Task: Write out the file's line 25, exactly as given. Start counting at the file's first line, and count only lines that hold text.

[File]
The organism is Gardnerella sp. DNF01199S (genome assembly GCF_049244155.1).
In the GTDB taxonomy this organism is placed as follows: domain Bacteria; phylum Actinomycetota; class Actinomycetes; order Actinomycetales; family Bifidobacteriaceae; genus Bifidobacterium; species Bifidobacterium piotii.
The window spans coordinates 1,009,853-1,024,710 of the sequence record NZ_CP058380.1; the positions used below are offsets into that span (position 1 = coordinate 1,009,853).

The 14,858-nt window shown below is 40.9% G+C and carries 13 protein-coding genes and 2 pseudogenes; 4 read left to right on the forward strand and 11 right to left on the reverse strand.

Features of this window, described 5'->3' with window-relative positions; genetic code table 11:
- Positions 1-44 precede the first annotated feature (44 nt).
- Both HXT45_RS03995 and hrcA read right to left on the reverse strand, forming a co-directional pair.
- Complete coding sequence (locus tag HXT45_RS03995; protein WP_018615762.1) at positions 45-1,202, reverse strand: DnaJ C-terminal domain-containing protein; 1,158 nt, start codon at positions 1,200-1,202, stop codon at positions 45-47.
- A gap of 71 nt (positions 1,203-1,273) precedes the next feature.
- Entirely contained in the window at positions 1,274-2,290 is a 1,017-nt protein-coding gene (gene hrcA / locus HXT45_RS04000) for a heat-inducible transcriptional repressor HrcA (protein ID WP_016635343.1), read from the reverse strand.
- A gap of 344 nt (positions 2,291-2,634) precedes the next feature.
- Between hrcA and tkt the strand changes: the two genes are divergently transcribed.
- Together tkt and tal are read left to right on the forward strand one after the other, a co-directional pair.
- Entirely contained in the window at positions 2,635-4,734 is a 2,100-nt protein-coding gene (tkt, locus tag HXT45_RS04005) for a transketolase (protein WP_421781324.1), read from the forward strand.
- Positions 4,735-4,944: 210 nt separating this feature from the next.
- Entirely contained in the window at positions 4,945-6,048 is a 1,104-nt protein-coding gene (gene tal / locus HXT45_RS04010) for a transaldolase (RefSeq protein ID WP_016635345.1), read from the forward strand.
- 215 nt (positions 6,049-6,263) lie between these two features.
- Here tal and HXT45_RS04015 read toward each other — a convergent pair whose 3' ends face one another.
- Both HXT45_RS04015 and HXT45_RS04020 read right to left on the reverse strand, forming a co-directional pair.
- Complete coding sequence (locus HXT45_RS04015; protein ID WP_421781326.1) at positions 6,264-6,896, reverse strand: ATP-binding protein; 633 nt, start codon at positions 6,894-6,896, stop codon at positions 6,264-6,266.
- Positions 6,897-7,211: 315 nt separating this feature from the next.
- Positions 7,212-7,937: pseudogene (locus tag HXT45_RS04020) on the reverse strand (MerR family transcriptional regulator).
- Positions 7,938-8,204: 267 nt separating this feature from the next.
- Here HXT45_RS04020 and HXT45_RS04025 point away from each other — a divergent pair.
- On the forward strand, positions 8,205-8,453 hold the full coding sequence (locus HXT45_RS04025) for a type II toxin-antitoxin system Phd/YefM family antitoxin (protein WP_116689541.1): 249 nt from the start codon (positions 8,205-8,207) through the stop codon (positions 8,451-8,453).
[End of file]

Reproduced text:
- On the forward strand, positions 8,205-8,453 hold the full coding sequence (locus HXT45_RS04025) for a type II toxin-antitoxin system Phd/YefM family antitoxin (protein WP_116689541.1): 249 nt from the start codon (positions 8,205-8,207) through the stop codon (positions 8,451-8,453).